An international body for gathering and promoting knowledge about underused crops is to be established in Malaysia. Crops for the Future will encourage investment and research into neglected and underused plant species — such as Africa's baobab and marula trees — for the benefit of the poor and the environment (Source: Brendan O'Malley, SciDev, 26 November 2008).
ABCIC was established in 2010 as a non-profit regional organization enhancing the conservation and sustainable utilization of biodiversity for posterity, environmental preservation and sustenance of livelihoods for the African rural communities. ABCIC primarily focuses on agrobiodiversity and adopts an integrated approach that carefully balances conservation imperatives with the sustainable use through facilitating and promoting production, product development and enhancing marketing of biodiversity products through a value chain approach. ABCIC bridges the gap between international agricultural and biodiversity research organizations and community level NGOs by blending good scientific principles and concepts with practical application of technologies at the community level using efficient and flexible style of work.
Researchers at Kenya University Botanic Garden are trying to re-establish jute mallow and similar vegetables as staples in the African diet. Jute mallow is a nutritious leafy vegetable with a long history and a variety of names (originating from Egypt, it is also called ‘Egyptian spinach’). The leaves are very nutritious, rich in iron, protein, calcium, thiamin, riboflavin, niacin, folate, and dietary fiber. When cooked, the leaves exude a slimy jelly which many liken to the texture of okra, prompting the name ‘Bush okra’. The vegetable has almost as many varieties as it does names (more than 15 in total). The most widely cultivated species is Corchorus olitorius, but all of the varieties are all edible and widely cultivated. The jute mallow is harvestable three to four weeks after planting, can be re-harvested three or four times a season, and doesn’t require artificial fertilizer. Farmers can harvest six to ten tons per hectare and jute mallow can be planted in rotation with other crops, resulting in healthier plants that are more resistant to damage by pests. Unfortunately, despite these benefits, jute mallow has largely gone ignored by researchers, leading to a lack of quality seed, as well as indigenous knowledge about cultivation practices.(Source: Worldwatch Institute blog, 12 Mar. 2011)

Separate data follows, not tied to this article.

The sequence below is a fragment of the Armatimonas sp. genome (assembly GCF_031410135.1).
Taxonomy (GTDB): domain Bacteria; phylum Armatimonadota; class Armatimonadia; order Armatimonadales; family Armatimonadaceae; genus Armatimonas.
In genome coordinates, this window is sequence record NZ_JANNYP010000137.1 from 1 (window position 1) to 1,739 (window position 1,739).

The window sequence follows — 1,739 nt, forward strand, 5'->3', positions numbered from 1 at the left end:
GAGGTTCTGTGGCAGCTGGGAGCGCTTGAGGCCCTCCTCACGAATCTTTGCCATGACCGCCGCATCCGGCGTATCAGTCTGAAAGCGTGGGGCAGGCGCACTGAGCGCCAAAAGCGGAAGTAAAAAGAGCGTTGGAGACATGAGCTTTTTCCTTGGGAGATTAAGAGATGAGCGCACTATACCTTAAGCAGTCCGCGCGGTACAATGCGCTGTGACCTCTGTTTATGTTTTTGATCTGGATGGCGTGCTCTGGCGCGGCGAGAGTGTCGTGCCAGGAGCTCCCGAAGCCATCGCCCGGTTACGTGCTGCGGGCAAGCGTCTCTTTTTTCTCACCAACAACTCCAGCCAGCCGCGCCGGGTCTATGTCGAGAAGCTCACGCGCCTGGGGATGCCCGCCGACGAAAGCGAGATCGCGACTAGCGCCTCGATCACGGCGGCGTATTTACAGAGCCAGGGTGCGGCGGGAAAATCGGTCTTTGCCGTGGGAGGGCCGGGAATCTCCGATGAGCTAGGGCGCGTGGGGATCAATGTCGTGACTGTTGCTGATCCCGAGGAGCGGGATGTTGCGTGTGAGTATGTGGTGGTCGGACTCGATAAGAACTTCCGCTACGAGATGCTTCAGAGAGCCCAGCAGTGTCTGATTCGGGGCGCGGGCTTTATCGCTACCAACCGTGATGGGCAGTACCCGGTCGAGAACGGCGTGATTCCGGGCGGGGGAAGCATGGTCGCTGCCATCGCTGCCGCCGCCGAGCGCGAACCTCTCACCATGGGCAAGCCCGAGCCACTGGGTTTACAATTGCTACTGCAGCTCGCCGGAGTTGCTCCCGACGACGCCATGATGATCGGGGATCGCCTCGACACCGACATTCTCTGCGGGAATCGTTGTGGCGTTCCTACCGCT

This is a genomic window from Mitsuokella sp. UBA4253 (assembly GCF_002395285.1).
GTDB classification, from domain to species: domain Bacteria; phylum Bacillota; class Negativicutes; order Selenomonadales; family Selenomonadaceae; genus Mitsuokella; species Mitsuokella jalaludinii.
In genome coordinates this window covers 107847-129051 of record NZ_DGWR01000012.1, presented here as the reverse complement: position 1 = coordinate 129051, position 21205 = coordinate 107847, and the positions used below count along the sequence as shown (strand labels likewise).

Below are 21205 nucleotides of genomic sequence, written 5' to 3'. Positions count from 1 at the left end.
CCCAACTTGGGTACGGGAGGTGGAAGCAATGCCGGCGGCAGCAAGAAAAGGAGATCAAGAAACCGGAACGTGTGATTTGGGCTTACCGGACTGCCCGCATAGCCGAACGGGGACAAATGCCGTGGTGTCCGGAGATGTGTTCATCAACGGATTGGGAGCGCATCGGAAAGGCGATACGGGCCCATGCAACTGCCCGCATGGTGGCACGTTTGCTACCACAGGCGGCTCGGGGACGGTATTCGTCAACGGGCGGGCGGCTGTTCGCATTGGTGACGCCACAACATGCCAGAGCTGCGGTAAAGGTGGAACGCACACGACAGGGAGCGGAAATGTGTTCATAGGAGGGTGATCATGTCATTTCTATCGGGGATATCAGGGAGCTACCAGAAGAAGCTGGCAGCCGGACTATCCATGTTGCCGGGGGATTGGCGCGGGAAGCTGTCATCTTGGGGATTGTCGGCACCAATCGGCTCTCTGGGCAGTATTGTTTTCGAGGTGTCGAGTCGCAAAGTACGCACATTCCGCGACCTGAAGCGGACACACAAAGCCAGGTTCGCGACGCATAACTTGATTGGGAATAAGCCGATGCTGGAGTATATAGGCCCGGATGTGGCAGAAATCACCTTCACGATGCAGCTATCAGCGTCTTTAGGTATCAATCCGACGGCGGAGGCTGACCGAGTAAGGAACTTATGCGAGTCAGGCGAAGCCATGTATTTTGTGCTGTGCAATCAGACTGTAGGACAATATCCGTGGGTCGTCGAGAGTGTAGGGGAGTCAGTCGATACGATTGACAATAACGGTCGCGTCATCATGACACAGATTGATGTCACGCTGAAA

Reference: Bruno Rapidel, Fabrice DeClerck, Jean-François Le Coq and John Beer; Ecosystem services from agriculture and agroforestry: Measurement and payment; Earthscan Editions, 2011.A book about payments for the ecosystem services rendered by farming systems, presenting the methodological difficulties associated with the quantification and marketing of such services, and practical case studies. Farming systems are no longer assessed solely based on the food they supply, but also on their capacity to limit environmental impact, and their contribution to the attenuation of and adaptation to climate change. They have to internalize the costs and advantages of their impact on the environment. Payments for ecosystem services have to encourage and promote sustainable practices through financial incentives. The authors demonstrate that while this is simple in principle, it is much more complex in practice. The first two chapters present the methodological problems associated with the quantification and marketing of the ecosystem services rendered by agriculture, including agroforestry. The third and last part presents case studies of the implementation of payments for ecosystem services and trials in central Europe and South America. It draws some lessons from the sustainable, effective development of compensation mechanisms for environmental services rendered.